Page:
I don’t know why I decided to put what was a separate chapter, titled “Cain in his Garden” back into “Cain and the Dream of the City” as part of that chapter. I wish, now, I hadn’t, partly because I love this image.
Taking this and the other Bible stories on face value, as if they are true, which is my pleasure, I was wondering about Cain late in life, long after he killed Abel his brother, after he was exiled and cursed, after he ventured to the Land of Nod.
When one has experienced real, bloody violence, as Cain surely had in killing Abel, there is great calm in the inanimate world. In The Memory Room the fictional protagonist Barbara stands in front of her therapist, as if at a podium, and delivers a lecture she titled, “What Every Buried Child Knows.” She speaks about the dirt. She has learned, through violence, that the inanimate world— stone, water, dirt–can become a house of refuge.
I thought, Cain came to know the same thing.
There would have been respite in the sound of gravel passing through the tines of a rake. Comfort in the sun heating up the fibers of his clothing, passing through, more gently now, to touch his skin. Satisfaction in making something outside himself, something inanimate that would not cry out, “Cain, look what you’ve done?!” In this way he would fight back. By creating outside himself beauty and order where it otherwise could not be found.
I remembered that when I began to take seriously landscape design, I learned that working in a garden was considered crucial to healing of the mentally ill in the 19th century. Friends Hospital in Philadelphia, for example, opened in 1813 and still going strong, was founded as “The Asylum for Persons Deprived of the use of Their Reason” by the Society of Friends (Quakers). And in their history we see that they early purchased additional land for a hospital garden with this exact healing in mind.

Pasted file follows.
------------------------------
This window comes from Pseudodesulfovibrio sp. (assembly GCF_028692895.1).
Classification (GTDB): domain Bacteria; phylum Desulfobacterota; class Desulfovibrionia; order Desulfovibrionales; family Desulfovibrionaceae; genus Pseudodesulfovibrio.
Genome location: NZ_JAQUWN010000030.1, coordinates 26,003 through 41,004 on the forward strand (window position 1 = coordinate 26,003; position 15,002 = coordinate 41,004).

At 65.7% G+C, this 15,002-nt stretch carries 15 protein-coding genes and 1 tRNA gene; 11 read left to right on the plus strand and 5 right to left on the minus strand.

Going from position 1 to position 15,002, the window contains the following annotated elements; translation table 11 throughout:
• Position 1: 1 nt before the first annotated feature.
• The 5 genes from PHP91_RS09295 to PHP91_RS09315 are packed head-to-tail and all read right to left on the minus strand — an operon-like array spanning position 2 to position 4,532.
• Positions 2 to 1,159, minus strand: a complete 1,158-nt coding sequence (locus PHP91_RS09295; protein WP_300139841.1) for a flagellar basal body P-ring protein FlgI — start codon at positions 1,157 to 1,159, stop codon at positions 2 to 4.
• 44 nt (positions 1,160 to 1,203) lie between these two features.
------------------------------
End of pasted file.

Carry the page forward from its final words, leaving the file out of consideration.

The image also reminded me how the idea of the monastic life, particularly the cloistered monastic life, attracted me to Catholicism. It was the 70’s. I read a lot of Merton. Of his many books, I pulled from the shelf the small one, titled Day of a Stranger. In it he writes, “The monastic life as a whole is a hot medium. Communities are devoted to high definition projects: ‘making it all clear!’ The clearer it gets the clearer it has to be made. The more branches you cut back the more branches grow.”
By contrast, he describes the hermit life which he eventually came to embrace, in this way: “The hermit life is cool…It is a life of low definition in which there is little to decide, in which there are few transactions or none, in which there are no packages to be delivered. In which I do not bundle up packages and deliver them to myself.”
I pictured Cain in Merton’s hermitage in Gethsemane, Kentucky in 1965. Perhaps he would live in silence. Perhaps he would die without ever coming to understand what he had done. Perhaps he would lead this kind of “cool” life.
“What I do is live,” Merton writes. “How I pray is breathe….Up here in the woods is seen the New Testament: that is to say, the wind comes through the trees and you breathe it.”
And I thought, for Cain, how there are some things that are better than understanding. And maybe, from his silence and his raking, this better thing would come.
- Thomas Merton, Day of a Stranger. Written in 1965. Published by Gibbs M. Smith, Inc. Copyright 1981 Trustees of the Merton Legacy Trust.
- The title for this Art Reflection comes from the line, “How with this rage shall beauty hold a plea?” by Yeats.